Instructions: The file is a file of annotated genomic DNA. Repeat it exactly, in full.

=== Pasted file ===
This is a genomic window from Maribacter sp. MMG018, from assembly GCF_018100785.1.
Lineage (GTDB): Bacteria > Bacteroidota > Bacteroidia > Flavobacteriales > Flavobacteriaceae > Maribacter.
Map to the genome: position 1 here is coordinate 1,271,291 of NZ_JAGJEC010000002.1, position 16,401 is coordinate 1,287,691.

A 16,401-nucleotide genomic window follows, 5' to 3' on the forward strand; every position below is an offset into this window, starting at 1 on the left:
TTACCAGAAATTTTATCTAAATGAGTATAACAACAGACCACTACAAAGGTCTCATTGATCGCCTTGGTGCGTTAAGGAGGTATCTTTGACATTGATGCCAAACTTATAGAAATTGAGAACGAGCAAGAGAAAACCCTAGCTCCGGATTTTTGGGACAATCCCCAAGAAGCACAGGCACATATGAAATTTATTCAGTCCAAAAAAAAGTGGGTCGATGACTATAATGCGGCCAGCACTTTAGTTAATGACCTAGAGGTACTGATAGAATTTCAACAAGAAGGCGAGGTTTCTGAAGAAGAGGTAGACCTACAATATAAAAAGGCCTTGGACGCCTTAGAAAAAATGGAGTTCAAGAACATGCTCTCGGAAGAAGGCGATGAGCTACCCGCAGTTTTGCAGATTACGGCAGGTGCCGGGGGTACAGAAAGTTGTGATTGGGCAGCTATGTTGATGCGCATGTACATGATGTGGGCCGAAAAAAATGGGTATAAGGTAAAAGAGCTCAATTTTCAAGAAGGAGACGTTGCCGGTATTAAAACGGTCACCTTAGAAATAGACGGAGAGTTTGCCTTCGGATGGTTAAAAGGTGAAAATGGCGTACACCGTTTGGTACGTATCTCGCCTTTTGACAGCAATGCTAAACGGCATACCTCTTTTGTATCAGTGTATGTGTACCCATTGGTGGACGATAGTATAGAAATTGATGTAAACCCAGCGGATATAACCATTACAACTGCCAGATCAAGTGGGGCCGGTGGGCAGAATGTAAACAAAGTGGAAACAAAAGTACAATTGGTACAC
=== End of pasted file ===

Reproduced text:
This is a genomic window from Maribacter sp. MMG018, from assembly GCF_018100785.1.
Lineage (GTDB): Bacteria > Bacteroidota > Bacteroidia > Flavobacteriales > Flavobacteriaceae > Maribacter.
Map to the genome: position 1 here is coordinate 1,271,291 of NZ_JAGJEC010000002.1, position 16,401 is coordinate 1,287,691.

A 16,401-nucleotide genomic window follows, 5' to 3' on the forward strand; every position below is an offset into this window, starting at 1 on the left:
TTACCAGAAATTTTATCTAAATGAGTATAACAACAGACCACTACAAAGGTCTCATTGATCGCCTTGGTGCGTTAAGGAGGTATCTTTGACATTGATGCCAAACTTATAGAAATTGAGAACGAGCAAGAGAAAACCCTAGCTCCGGATTTTTGGGACAATCCCCAAGAAGCACAGGCACATATGAAATTTATTCAGTCCAAAAAAAAGTGGGTCGATGACTATAATGCGGCCAGCACTTTAGTTAATGACCTAGAGGTACTGATAGAATTTCAACAAGAAGGCGAGGTTTCTGAAGAAGAGGTAGACCTACAATATAAAAAGGCCTTGGACGCCTTAGAAAAAATGGAGTTCAAGAACATGCTCTCGGAAGAAGGCGATGAGCTACCCGCAGTTTTGCAGATTACGGCAGGTGCCGGGGGTACAGAAAGTTGTGATTGGGCAGCTATGTTGATGCGCATGTACATGATGTGGGCCGAAAAAAATGGGTATAAGGTAAAAGAGCTCAATTTTCAAGAAGGAGACGTTGCCGGTATTAAAACGGTCACCTTAGAAATAGACGGAGAGTTTGCCTTCGGATGGTTAAAAGGTGAAAATGGCGTACACCGTTTGGTACGTATCTCGCCTTTTGACAGCAATGCTAAACGGCATACCTCTTTTGTATCAGTGTATGTGTACCCATTGGTGGACGATAGTATAGAAATTGATGTAAACCCAGCGGATATAACCATTACAACTGCCAGATCAAGTGGGGCCGGTGGGCAGAATGTAAACAAAGTGGAAACAAAAGTACAATTGGTACAC